Nigerians have been rated as constituting the highest number of students, about 90 percent, at the Houdegbe North American University in Cotonou, Republic of Benin.
The President of the school, Prof. Dada Houdegbe, made this known over the weekend in Cotonou, during the University’s award of Degrees and conferment of Honorary Awards to its graduating students and other local and international personalities.
“Three years ago, we graduated about 3,000 students from different areas of studies. “Today, the Houdegbe North American University is graduating about 2,000 students, as well as the conferment of Honorary Doctorate Degrees on deserving personalities.
“Let me say that about 90 per cent of students in our university are Nigerians, who are happy being our students,’’ he said.
According to him, there is currently a growing interest of many young Nigerians in the courses being offered by the university, its affordability and good learning environment. The President said that the university was meant to build bridges across political, economic, linguistic and cultural divides in West Africa, in particular, and Africa, in general. Houdegbe commended former president Olusegun Obasanjo for his belief in the institution’s ideals, as well as the encouragement he had continued to give to the university. Ms Samia Nkrumah, Founder of the Kwame Nkrumah Pan-African Centre, said that the time had come for West African and other African countries to embrace the policy of “Education for All’’.
The daughter of former Ghanaian President Kwame Nkurumah, said that the overall development and transformation of the region and the continent would largely depend on education.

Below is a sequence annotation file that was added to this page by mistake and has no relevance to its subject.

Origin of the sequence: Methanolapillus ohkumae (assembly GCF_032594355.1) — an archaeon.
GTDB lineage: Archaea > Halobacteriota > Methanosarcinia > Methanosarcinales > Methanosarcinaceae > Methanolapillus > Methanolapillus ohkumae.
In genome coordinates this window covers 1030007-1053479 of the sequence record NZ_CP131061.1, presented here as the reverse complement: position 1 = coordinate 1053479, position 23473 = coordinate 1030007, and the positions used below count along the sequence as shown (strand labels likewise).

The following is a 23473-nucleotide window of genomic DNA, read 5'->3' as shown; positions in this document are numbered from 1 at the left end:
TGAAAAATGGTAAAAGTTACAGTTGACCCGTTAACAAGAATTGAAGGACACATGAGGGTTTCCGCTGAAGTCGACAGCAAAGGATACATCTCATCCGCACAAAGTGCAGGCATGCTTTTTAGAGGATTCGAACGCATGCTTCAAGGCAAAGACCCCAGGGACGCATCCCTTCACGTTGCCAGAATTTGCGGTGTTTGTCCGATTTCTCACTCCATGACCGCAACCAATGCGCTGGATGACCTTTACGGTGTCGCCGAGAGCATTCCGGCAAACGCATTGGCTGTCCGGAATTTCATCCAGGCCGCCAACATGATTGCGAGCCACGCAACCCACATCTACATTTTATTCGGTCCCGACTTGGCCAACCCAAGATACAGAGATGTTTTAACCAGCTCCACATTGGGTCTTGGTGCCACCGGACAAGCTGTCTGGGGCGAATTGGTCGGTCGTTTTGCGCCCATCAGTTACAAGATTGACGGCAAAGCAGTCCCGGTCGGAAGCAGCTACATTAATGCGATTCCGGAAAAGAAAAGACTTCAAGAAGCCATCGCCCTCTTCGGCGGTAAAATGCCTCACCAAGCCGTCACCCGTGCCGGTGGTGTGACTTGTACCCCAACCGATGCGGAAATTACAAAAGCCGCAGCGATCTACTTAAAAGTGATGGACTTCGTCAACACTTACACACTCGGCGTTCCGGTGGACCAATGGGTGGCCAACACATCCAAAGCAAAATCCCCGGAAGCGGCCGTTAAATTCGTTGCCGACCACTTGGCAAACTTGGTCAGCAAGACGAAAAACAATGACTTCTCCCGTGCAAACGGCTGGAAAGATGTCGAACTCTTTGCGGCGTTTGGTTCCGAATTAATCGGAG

“We must be more committed in encouraging and promoting educational exchanges between West African countries and other African countries.
“We must realise as Africans that we currently have a very fast-growing young population that should be given qualitative education.
“We need to ensure that we actually prepare our young population to be more productive. We, therefore, need to encourage our young men and women to freely acquire education in any university of their choice, across West Africa and Africa in general,’’ she said.
A Nigerian undergraduate at the university, Linus Richard, said that he and many other Nigerian students were happy to have had the opportunity to study at the institution. Richard said that the institution’s admission process was devoid of the problems associated with writing a qualifying examination, it’s academic calendar hitch-free, with affordable fees, as well as a conducive study environment.
The university was established in 1992 in Cotonou, Republic of Benin, as a private tertiary institution, which offers both undergraduate and postgraduate courses